Automation - Symantec customers have migrated millions of computers to new operating systems using a single job and
a single hardware independent image. Most organizations don't have the time or personnel to manually perform each part
of a migration, so we've designed our tools to fully automate the process, allowing you the option to remotely carry out full
migrations without even touching the computers being migrated.
Proven technology - Symantec provides native support for sector-based imaging as well as the new WIM image format
introduced with Vista. Your migration starts from wherever you are at-even Windows 98, 2000, XP, or Vista machines. We
believe that your technology decisions should be based on business needs, not the limitations of your software.
As the key deployment partner for desktops, notebooks, workstations, thin clients, and servers for Dell, HP, Fujitsu
Siemens Computers and IBM servers, Symantec works closely with all major hardware manufacturers. We also support
hardware-based management technologies such as Wake on LAN, PXE, and Intel® vProTM, ensuring you can take full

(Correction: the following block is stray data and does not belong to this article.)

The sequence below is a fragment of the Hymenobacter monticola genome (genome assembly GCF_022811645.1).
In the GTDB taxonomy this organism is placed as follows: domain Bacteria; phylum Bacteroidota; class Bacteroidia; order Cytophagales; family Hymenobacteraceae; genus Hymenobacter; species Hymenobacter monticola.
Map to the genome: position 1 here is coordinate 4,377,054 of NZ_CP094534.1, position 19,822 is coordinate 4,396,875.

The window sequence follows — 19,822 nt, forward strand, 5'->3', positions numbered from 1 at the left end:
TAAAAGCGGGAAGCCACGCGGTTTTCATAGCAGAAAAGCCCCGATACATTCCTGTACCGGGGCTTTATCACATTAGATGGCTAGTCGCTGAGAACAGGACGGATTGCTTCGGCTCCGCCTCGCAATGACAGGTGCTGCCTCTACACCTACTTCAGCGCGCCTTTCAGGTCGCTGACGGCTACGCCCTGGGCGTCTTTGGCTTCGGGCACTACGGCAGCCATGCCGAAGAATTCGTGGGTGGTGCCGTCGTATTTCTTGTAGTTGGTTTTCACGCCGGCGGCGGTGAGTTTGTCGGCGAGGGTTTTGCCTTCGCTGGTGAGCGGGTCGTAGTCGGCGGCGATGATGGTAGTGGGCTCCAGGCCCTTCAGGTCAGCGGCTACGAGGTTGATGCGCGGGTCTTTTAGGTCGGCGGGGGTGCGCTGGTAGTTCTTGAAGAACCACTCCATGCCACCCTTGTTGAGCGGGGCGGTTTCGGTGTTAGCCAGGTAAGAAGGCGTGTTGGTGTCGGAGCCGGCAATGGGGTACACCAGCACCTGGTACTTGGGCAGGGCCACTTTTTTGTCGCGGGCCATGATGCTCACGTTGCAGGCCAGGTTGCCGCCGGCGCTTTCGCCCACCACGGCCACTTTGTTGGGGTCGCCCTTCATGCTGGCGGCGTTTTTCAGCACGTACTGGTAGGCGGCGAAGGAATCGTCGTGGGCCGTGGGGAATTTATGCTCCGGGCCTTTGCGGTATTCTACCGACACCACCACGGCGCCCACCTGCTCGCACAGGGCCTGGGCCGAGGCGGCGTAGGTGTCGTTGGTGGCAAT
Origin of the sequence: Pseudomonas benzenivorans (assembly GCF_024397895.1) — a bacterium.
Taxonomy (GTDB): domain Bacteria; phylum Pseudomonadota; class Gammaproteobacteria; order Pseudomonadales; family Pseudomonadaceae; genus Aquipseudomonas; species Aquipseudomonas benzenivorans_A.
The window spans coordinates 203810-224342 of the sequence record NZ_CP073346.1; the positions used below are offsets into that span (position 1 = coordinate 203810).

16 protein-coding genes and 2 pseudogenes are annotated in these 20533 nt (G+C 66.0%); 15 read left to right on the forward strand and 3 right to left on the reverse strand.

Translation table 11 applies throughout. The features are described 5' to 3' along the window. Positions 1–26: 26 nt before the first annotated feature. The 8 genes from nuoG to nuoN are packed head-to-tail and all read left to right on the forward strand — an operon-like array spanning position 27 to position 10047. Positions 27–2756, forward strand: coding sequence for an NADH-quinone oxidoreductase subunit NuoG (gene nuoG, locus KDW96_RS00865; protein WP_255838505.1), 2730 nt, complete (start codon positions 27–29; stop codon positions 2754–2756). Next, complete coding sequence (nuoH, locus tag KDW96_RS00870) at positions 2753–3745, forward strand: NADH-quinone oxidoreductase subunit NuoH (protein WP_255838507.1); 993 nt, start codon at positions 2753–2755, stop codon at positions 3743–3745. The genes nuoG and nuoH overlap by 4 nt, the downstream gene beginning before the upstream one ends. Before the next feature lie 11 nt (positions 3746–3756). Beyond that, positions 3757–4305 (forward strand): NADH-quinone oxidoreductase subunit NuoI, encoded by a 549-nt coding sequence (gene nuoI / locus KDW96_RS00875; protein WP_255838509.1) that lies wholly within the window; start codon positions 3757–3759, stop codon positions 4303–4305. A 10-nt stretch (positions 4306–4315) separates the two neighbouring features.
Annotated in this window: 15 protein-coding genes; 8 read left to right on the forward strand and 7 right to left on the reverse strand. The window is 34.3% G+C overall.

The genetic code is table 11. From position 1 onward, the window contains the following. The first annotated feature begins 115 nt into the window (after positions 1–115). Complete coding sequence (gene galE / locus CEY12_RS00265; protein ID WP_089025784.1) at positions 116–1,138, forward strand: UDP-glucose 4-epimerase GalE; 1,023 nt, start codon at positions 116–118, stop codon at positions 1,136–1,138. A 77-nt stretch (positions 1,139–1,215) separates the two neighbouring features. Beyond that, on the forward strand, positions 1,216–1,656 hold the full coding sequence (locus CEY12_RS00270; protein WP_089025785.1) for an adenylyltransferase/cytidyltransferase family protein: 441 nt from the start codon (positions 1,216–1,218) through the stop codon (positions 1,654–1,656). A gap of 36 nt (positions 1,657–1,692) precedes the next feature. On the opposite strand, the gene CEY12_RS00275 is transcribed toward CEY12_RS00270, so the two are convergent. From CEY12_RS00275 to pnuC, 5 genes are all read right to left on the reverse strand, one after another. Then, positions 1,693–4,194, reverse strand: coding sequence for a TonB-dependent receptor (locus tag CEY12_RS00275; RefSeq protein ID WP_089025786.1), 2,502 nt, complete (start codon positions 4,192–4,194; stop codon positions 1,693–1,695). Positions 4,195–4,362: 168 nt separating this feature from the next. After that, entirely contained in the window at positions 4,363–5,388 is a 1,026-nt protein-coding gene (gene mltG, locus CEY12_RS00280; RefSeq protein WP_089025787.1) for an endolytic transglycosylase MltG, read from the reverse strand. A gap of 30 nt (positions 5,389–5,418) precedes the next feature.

advantage of hardware features.
Post migration management - as part of a migration project, you will be building all of the pieces (standard images,
software packages, etc.) necessary to put an on-going management system in place. Symantec solutions allow you to
leverage this investment and to continue to secure and manage your IT resources long after the migration is complete.
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7 Steps to Windows 7
Migrating with Altiris™ Deployment Solution 6.9 SP3 from Symantec
General Migration Guidelines
Having a sound migration plan and an integrated, automated solution is important for migration. Making sure your team is
prepared can be just as important. As you prepare for Windows 7 migration, be sure your team is ready.
Communication - a successful migration involves coordination with people across your organization. As part of your
migration plan, identify who within your organization will need to see and/or approve various aspects of the migration,
and make a plan for how you will make sure they are informed and involved at the right time.
Set expectations - even a good process can be considered a failure if expectations are not met. As you make your
migration plan, work with key stakeholders to understand their objectives and to make sure that you are setting